• Lighting: Lighting is essential for your bearded dragon’s health and well-being. Bearded dragons need both UVA and UVB light to regulate their circadian rhythm, synthesize vitamin D3, and metabolize calcium. Without proper lighting, bearded dragons can suffer from metabolic bone disease, lethargy, depression, and other health issue. You will need a UVB bulb (such as a fluorescent tube or a mercury vapor bulb) and a fixture to provide adequate UVB exposure for your bearded dragon. You will also need a basking bulb (such as a halogen or incandescent bulb) and a fixture to provide heat and UVA light for your bearded dragon. A UVB bulb can cost between $20 and $50, while a basking bulb can cost between $5 and $15. You will also need to replace the bulbs every 6 to 12 month.
  • Heating: Heating is another crucial factor for your bearded dragon’s health and well-being. Bearded dragons are ectothermic animals, which means they rely on external sources of heat to regulate their body temperature. Bearded dragons need a temperature gradient in their enclosure, with a warm basking spot on one end and a cooler area on the other end. The basking spot should be between 95°F and 110°F, while the cool end should be between 75°F and 85°F. You can use a basking bulb (as mentioned above) to create the basking spot, but you may also need an additional heat source (such as a ceramic heat emitter or a heat mat) to maintain the ambient temperature in the enclosure. An additional heat source can cost between $10 and $30.
  • Thermometer: A thermometer is a device that measures the temperature in the enclosure. You will need at least two thermometers: one for the basking spot and one for the cool end. This way, you can monitor the temperature gradient and adjust it as needed. You can use analog or digital thermometers, but digital ones are more accurate and reliable. A thermometer can cost between $5 and $15.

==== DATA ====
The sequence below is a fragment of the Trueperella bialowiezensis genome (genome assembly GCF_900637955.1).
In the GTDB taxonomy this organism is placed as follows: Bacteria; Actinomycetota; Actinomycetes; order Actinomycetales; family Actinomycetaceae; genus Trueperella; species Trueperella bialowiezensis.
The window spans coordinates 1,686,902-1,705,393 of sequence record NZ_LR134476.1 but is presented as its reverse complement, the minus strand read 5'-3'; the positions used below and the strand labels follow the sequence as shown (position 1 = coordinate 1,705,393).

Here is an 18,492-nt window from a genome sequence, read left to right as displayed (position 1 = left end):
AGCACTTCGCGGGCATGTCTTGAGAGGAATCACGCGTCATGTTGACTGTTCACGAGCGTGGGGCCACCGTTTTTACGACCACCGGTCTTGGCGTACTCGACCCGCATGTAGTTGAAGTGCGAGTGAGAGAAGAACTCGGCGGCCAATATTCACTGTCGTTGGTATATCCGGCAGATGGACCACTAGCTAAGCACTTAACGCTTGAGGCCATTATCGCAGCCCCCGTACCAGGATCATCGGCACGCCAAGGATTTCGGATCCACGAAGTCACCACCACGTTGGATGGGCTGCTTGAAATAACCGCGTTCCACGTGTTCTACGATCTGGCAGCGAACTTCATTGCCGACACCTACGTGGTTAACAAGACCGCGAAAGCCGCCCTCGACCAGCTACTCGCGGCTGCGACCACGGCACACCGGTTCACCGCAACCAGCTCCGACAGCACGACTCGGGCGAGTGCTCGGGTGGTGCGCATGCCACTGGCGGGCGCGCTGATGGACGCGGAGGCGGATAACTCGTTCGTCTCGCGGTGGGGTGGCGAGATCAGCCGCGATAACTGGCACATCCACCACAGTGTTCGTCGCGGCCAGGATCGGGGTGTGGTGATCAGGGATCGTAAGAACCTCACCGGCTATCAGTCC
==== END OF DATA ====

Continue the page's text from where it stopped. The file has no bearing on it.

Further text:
• Hygrometer: A hygrometer is a device that measures the humidity in the enclosure. Humidity is the amount of moisture in the air. Bearded dragons need a moderate humidity level of around 30% to 40% in their enclosure. Too high or too low humidity can cause dehydration, skin problems, respiratory infections, or fungal growths. You can use analog or digital hygrometers, but digital ones are more accurate and reliable. A hygrometer can cost between $5 and $15.
  • As you can see, setting up a bearded dragon habitat can cost anywhere from $300 to $600 or more, depending on the size and quality of the items you choose. However, this is not a one-time expense. You will also need to maintain the habitat regularly by cleaning it, replacing the substrate and decorations, changing the bulbs, and monitoring the temperature and humidity.
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The Cost of Feeding a Bearded Dragon

Another major cost of owning a bearded dragon is feeding it. Bearded dragons are omnivorous animals, which means they eat both plant and animal matter. They need a balanced diet of fresh greens, vegetables, fruits, and occasional treats. They also need supplements of calcium and vitamin D3 to prevent metabolic bone disease. Here is a breakdown of these costs:

  • Insects: Insects are the main source of protein and fat for your bearded dragon. They also provide some moisture and stimulation for your bearded dragon. You can feed your bearded dragon a variety of insects, such as crickets, dubia roaches, black soldier fly larvae, butterworms, locusts, earthworms, mealworms, superworms, waxworms, and more . However, not all insects are equally nutritious or suitable for your bearded dragon. Some insects are high in chitin (such as mealworms and superworms), which can be hard to digest and cause impaction. Some insects are high in fat (such as waxworms and butterworms), which can cause obesity and liver problems if fed too often. Some insects are high in phosphorus (such as crickets and mealworms), which can interfere with calcium absorption and lead to metabolic bone disease. Therefore, you need to choose insects that are appropriate for your bearded dragon’s age and nutritional needs. You also need to gut-load the insects (feed them nutritious food) before feeding them to your bearded dragon, to enhance their nutritional value. You can buy insects from pet stores or online, or you can breed them yourself. A box of insects can cost between $5 and $20.